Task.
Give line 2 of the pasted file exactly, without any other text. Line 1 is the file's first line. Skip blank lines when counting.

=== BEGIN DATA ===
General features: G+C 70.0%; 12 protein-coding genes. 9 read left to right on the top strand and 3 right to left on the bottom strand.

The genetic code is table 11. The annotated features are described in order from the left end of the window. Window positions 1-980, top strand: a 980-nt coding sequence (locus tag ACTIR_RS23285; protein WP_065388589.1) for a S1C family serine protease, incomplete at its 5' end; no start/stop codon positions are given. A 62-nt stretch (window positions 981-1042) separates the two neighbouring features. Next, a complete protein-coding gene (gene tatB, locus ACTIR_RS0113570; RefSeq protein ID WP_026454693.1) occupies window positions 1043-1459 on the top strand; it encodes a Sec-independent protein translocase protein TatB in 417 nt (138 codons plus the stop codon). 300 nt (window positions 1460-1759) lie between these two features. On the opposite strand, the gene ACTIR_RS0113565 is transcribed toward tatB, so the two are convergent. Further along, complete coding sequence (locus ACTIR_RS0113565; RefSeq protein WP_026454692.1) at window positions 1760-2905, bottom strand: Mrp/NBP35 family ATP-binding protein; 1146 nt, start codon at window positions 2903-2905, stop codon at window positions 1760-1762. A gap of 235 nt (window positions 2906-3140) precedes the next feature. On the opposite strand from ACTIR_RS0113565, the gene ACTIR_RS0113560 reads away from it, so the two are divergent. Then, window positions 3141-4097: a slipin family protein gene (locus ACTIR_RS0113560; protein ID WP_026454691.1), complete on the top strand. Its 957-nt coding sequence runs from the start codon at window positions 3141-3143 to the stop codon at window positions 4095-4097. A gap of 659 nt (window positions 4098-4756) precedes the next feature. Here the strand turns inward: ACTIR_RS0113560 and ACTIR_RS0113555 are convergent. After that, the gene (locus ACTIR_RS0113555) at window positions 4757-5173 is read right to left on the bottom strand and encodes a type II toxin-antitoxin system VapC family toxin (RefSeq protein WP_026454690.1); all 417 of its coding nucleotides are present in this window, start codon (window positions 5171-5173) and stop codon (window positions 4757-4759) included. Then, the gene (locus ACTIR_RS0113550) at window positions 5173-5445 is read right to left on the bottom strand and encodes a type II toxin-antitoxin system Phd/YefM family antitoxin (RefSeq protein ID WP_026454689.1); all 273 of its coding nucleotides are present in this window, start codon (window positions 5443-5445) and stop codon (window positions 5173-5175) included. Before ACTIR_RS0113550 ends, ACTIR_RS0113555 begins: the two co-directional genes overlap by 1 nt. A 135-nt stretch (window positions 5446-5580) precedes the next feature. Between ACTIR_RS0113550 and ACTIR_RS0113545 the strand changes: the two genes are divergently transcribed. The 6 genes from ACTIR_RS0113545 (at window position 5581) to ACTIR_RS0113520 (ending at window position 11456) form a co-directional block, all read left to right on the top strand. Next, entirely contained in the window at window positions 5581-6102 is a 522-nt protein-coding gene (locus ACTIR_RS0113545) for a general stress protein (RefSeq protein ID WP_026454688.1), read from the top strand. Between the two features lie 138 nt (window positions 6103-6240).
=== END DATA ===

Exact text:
The genetic code is table 11. The annotated features are described in order from the left end of the window. Window positions 1-980, top strand: a 980-nt coding sequence (locus tag ACTIR_RS23285; protein WP_065388589.1) for a S1C family serine protease, incomplete at its 5' end; no start/stop codon positions are given. A 62-nt stretch (window positions 981-1042) separates the two neighbouring features. Next, a complete protein-coding gene (gene tatB, locus ACTIR_RS0113570; RefSeq protein ID WP_026454693.1) occupies window positions 1043-1459 on the top strand; it encodes a Sec-independent protein translocase protein TatB in 417 nt (138 codons plus the stop codon). 300 nt (window positions 1460-1759) lie between these two features. On the opposite strand, the gene ACTIR_RS0113565 is transcribed toward tatB, so the two are convergent. Further along, complete coding sequence (locus ACTIR_RS0113565; RefSeq protein WP_026454692.1) at window positions 1760-2905, bottom strand: Mrp/NBP35 family ATP-binding protein; 1146 nt, start codon at window positions 2903-2905, stop codon at window positions 1760-1762. A gap of 235 nt (window positions 2906-3140) precedes the next feature. On the opposite strand from ACTIR_RS0113565, the gene ACTIR_RS0113560 reads away from it, so the two are divergent. Then, window positions 3141-4097: a slipin family protein gene (locus ACTIR_RS0113560; protein ID WP_026454691.1), complete on the top strand. Its 957-nt coding sequence runs from the start codon at window positions 3141-3143 to the stop codon at window positions 4095-4097. A gap of 659 nt (window positions 4098-4756) precedes the next feature. Here the strand turns inward: ACTIR_RS0113560 and ACTIR_RS0113555 are convergent. After that, the gene (locus ACTIR_RS0113555) at window positions 4757-5173 is read right to left on the bottom strand and encodes a type II toxin-antitoxin system VapC family toxin (RefSeq protein WP_026454690.1); all 417 of its coding nucleotides are present in this window, start codon (window positions 5171-5173) and stop codon (window positions 4757-4759) included. Then, the gene (locus ACTIR_RS0113550) at window positions 5173-5445 is read right to left on the bottom strand and encodes a type II toxin-antitoxin system Phd/YefM family antitoxin (RefSeq protein ID WP_026454689.1); all 273 of its coding nucleotides are present in this window, start codon (window positions 5443-5445) and stop codon (window positions 5173-5175) included. Before ACTIR_RS0113550 ends, ACTIR_RS0113555 begins: the two co-directional genes overlap by 1 nt. A 135-nt stretch (window positions 5446-5580) precedes the next feature. Between ACTIR_RS0113550 and ACTIR_RS0113545 the strand changes: the two genes are divergently transcribed. The 6 genes from ACTIR_RS0113545 (at window position 5581) to ACTIR_RS0113520 (ending at window position 11456) form a co-directional block, all read left to right on the top strand. Next, entirely contained in the window at window positions 5581-6102 is a 522-nt protein-coding gene (locus ACTIR_RS0113545) for a general stress protein (RefSeq protein ID WP_026454688.1), read from the top strand. Between the two features lie 138 nt (window positions 6103-6240).